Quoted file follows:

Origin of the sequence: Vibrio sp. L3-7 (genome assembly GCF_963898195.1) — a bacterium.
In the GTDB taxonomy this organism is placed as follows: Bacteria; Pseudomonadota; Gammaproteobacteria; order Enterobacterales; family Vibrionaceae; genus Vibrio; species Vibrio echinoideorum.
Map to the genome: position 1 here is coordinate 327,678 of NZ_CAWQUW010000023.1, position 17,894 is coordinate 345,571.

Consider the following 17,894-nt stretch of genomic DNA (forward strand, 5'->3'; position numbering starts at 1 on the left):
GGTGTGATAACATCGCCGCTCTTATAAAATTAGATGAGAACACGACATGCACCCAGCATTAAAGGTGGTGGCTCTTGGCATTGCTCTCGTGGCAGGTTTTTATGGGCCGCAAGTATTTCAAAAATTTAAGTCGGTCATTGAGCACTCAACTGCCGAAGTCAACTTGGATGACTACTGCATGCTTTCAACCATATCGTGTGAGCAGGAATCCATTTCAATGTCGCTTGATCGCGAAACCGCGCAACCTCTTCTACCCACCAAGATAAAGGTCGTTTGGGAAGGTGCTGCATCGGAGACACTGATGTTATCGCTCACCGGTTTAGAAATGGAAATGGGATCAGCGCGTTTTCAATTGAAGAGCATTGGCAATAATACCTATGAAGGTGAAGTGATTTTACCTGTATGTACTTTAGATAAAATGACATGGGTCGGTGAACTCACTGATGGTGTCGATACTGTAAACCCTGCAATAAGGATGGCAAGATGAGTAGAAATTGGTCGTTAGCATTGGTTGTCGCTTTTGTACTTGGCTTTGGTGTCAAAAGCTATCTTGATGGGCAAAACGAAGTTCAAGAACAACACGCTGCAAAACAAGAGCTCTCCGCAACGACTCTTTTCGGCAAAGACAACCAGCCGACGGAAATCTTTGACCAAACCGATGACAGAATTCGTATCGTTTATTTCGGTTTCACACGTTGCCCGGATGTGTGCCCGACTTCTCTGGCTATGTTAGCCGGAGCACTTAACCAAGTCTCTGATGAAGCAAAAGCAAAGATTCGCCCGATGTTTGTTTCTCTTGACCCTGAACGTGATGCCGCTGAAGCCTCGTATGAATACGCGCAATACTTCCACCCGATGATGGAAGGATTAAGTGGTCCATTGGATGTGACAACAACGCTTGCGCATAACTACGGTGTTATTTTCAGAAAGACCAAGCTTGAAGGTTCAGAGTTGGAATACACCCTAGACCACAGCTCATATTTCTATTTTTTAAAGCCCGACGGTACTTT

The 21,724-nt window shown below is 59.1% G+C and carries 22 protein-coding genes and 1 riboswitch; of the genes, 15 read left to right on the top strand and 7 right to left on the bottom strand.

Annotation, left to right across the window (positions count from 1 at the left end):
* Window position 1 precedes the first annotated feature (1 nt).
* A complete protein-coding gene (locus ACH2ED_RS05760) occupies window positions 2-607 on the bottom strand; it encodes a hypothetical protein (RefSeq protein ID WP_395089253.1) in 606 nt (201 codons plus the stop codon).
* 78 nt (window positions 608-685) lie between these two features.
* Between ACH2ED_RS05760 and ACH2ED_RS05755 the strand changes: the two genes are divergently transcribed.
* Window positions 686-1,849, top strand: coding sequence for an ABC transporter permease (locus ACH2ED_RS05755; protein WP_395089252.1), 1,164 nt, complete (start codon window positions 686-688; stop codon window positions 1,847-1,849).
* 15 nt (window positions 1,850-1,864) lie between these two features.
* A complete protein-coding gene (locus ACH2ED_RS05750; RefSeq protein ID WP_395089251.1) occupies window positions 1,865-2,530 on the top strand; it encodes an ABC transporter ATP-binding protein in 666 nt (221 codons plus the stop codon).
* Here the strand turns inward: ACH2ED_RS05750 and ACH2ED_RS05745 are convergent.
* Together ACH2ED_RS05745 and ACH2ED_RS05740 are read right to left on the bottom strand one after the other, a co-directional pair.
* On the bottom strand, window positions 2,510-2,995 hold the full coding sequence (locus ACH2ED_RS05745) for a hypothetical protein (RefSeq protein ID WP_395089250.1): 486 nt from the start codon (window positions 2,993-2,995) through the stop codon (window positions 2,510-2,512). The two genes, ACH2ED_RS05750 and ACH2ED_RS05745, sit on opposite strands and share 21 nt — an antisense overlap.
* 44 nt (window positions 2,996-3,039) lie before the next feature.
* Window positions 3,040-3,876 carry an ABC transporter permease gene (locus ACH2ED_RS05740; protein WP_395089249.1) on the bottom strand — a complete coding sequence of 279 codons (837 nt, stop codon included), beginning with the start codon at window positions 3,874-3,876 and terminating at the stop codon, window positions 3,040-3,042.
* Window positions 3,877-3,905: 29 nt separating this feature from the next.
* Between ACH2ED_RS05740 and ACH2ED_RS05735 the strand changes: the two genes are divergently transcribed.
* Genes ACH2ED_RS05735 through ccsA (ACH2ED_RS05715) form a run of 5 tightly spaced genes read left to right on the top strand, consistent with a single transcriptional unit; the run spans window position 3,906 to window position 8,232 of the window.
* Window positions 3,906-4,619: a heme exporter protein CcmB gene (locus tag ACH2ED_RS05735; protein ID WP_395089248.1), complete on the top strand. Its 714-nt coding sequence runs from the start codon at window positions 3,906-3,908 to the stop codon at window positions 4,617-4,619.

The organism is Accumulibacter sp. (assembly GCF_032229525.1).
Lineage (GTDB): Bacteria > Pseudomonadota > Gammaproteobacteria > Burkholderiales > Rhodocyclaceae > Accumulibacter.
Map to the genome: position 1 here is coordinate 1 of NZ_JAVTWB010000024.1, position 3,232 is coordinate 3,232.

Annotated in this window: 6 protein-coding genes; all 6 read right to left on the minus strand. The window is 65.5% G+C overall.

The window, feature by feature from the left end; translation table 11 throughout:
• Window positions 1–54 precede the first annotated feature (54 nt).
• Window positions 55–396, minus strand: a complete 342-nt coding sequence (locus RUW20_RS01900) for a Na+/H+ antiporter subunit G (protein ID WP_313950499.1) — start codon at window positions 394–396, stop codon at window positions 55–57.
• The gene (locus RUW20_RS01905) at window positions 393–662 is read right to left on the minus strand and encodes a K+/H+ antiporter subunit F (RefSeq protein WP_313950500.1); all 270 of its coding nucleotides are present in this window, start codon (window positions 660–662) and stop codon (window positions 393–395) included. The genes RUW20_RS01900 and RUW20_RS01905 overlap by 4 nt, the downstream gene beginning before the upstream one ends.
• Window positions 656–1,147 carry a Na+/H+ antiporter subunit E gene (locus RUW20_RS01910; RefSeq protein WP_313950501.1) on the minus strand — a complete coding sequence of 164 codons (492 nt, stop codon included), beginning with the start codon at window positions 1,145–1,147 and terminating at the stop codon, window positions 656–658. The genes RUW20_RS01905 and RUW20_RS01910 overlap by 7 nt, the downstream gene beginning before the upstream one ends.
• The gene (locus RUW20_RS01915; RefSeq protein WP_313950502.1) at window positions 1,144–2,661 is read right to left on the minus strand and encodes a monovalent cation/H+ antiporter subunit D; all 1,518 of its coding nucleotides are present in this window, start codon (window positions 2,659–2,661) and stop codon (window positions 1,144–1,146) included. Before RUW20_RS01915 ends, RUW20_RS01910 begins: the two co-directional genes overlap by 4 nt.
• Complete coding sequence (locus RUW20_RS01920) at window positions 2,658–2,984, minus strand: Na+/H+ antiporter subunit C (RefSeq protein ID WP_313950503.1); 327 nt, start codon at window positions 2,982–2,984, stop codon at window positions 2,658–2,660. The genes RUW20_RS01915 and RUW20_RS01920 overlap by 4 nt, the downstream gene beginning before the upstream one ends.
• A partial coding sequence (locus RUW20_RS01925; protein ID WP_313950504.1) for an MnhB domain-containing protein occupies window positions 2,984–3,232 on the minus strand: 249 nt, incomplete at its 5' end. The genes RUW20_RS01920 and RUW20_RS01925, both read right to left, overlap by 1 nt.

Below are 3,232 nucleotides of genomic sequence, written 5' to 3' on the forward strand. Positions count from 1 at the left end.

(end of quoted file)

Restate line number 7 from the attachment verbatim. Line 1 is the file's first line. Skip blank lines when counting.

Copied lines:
Annotation, left to right across the window (positions count from 1 at the left end):